Rediscovering Ramadaan#4

Ibaada-shaming.

It’s never as strong as it is in Ramadaan. This need to shoot down the traits or actions in one is denying within oneself, in others. Projecting on others. Subconsciously looking down on the ‘heathens’ the ‘ramadaan tourists’. Grilling people with questions that are often communicated unspoken through glares and vague comments.

Why aren’t you reading more Qur’aan?
Why aren’t you going to taraweeh?
Why did you only pray 6 raka’aat?
Why are you watching TV?
Why are you taking pictures of your iftar when there are starving and poor people??

Sharp tones, clenched jaws, squinting eyes. You would believe that the wrong reply would have this person fly into a fight.

And this is accepted because it’s done under the guise of advising and enjoining the good. What good? The only good that comes out of such a shame fest is that the shamer feels accomplished by having put the self-hatred and guilt from falling short of the perfectionistic goals of cibaada they forced upon themselves– on others.

In what realm of what alternate universe does shaming someone or criticizing them lead to them turning to Allaah?

In fact, Allaah isn’t even in the equations. Have you noticed?  It’s always linked to some kind of ritual like reciting the Qur’aan or pitying the poor. But is ‘ibaada as simplistic and linear as that?

What use is the actions that stem from a heart full with anger and pride. Someone who is aiming for perfection is an arrogant person. Look to Iblees. He was a jinn who was very pious. Allaah elevated him to be with the angels. And he thought this was an honour conferred on him due to his nobility or whatever. Little did he know that it was a test, one he failed.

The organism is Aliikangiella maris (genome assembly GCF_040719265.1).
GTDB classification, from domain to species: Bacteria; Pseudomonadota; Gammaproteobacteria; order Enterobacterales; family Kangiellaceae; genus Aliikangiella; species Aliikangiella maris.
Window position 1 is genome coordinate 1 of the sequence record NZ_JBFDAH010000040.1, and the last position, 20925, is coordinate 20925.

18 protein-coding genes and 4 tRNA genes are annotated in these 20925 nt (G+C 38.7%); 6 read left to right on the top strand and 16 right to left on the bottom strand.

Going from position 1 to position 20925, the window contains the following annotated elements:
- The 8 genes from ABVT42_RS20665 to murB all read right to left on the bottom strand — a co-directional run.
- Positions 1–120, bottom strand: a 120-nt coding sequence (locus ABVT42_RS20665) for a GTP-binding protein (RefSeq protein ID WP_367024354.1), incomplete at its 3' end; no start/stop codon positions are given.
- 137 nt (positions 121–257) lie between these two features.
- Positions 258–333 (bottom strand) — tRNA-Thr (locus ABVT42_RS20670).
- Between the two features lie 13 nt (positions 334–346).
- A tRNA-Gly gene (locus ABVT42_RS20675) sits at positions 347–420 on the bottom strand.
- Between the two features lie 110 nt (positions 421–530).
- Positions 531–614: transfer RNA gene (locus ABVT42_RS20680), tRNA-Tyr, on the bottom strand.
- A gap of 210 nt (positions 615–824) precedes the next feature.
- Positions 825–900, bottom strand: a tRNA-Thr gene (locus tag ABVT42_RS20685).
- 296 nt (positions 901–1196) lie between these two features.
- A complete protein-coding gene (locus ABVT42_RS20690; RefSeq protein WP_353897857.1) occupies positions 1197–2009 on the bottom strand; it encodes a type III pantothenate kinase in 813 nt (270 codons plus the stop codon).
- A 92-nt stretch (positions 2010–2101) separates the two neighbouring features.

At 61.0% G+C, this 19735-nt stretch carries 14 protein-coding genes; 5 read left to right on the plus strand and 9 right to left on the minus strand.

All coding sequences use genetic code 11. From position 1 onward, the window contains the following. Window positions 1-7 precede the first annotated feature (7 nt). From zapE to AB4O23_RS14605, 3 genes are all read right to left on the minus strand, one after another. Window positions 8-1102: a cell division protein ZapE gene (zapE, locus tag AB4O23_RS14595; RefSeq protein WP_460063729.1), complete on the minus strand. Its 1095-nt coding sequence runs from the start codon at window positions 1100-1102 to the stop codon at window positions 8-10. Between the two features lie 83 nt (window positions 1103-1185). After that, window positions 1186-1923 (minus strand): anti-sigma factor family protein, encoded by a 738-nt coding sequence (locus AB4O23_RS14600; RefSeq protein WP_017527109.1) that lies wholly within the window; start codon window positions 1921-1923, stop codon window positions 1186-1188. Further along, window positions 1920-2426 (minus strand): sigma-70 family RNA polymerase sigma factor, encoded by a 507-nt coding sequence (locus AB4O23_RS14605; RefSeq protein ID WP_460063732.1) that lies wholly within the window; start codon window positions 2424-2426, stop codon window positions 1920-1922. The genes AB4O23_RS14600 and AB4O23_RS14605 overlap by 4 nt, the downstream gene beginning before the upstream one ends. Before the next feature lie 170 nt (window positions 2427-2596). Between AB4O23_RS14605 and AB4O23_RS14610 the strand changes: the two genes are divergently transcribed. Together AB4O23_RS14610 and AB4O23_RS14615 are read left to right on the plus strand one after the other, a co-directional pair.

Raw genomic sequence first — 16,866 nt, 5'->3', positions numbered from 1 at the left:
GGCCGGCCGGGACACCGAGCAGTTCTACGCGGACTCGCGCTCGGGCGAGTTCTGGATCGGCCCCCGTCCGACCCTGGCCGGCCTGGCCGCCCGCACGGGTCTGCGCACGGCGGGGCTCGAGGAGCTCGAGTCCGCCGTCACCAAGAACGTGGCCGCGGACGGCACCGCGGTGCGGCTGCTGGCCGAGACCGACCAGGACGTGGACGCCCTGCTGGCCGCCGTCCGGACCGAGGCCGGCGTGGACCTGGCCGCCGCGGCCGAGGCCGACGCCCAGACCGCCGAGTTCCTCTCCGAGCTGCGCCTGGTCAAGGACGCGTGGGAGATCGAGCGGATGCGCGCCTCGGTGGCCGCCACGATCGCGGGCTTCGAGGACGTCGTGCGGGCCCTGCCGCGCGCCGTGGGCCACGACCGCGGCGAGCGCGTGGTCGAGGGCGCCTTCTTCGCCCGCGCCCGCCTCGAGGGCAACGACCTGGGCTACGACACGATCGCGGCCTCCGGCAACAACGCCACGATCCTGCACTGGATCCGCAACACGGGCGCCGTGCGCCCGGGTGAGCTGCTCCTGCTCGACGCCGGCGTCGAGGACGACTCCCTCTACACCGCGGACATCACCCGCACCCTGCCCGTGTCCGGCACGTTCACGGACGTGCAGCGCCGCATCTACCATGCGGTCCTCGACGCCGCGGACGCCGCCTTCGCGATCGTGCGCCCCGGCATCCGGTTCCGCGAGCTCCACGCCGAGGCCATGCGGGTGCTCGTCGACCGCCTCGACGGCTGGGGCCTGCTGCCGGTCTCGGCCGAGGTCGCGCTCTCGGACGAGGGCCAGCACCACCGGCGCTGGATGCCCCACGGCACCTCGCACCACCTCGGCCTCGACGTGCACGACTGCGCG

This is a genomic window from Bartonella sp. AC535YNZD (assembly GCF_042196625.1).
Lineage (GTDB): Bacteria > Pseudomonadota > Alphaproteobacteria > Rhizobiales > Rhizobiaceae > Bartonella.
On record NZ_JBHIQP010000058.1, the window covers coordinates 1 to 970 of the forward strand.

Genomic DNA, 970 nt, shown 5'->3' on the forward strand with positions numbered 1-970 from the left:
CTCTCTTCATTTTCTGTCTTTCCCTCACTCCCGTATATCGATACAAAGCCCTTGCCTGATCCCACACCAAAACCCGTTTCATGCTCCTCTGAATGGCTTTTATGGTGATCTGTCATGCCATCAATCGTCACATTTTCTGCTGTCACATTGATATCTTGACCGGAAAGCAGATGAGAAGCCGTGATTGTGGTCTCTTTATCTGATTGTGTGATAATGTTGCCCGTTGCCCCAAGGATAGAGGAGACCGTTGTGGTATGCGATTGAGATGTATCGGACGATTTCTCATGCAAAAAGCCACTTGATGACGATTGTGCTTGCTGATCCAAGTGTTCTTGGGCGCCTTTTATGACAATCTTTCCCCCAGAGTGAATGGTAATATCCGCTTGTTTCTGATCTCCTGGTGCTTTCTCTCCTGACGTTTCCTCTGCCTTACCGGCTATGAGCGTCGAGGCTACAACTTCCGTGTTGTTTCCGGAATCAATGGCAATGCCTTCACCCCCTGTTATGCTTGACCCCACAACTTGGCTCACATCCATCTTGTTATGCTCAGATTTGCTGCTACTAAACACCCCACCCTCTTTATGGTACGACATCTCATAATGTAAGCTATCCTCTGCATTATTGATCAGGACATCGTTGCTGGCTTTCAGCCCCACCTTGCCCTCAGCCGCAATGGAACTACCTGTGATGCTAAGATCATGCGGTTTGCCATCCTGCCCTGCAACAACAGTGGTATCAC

So when he saw Aadam alayhissalaam who had no noble merits he could see, yet he and all the angels were ordered to bow down to him, it brought everything he thought he knew to a standstill. But why? He couldn’t bring himself to do that. Because he wasn’t worshipping Allaah. He was worshipping himself. He was worshipping his vanity.

When Allaah said

إِنِّي أَعْلَمُ مَا لاَ تَعْلَمُونَ

He (Allâh) said: “I know that which you do not know.” (Al-Baqarah 2:30)

to the perplexed reaction of the angels when they heard that Allaah was going to create a new kind, part of that knowledge was the hidden arrogance of Iblees.

Someone who judges people’s (apparent) level of eemaan or dedication is someone under the distinct impression that ‘ibaada comes from hard work and not tawfeeq. It’s someone impressed with themselves, though they may vehemently deny this. It’s someone void of iftiqaar to Allaah, dire need of Allaah. It’s someone content with the ‘ibaadaat they’ve done, certain that they are accepted. It’s someone who’s been blinded to what benefits them.

It’s someone who is ignorant and is tiring themselves out doing a lot with little substance. Because the truth of this matter is that actions of the limbs are dependent on the actions of the heart. If one prays throughout the entire night with an empty heart or to impress others or for whatever other reason that isn’t the Tawheed of Allaah, that isn’t the love of Allaah, that isn’t rooted in intrinsic motivation – then that act won’t benefit the person, in the least.

We can’t worship Allaah and appreciate Him and love Him and be shy of Him the way He truly deserves. May Allaah show us the true nature of ourselves which is one void of any ability or greatness. May Allaah show us that if it were not for His generosity and love and mercy, that we would all be doomed. May Allaah humble our hearts, and bring us closer to one another by removing the egos from the ranks. May Allaah make us love what He loves and may He guide us on the path less traveled which is the path to Jannah. The path of struggle and painful enlightenment.

Aamin.

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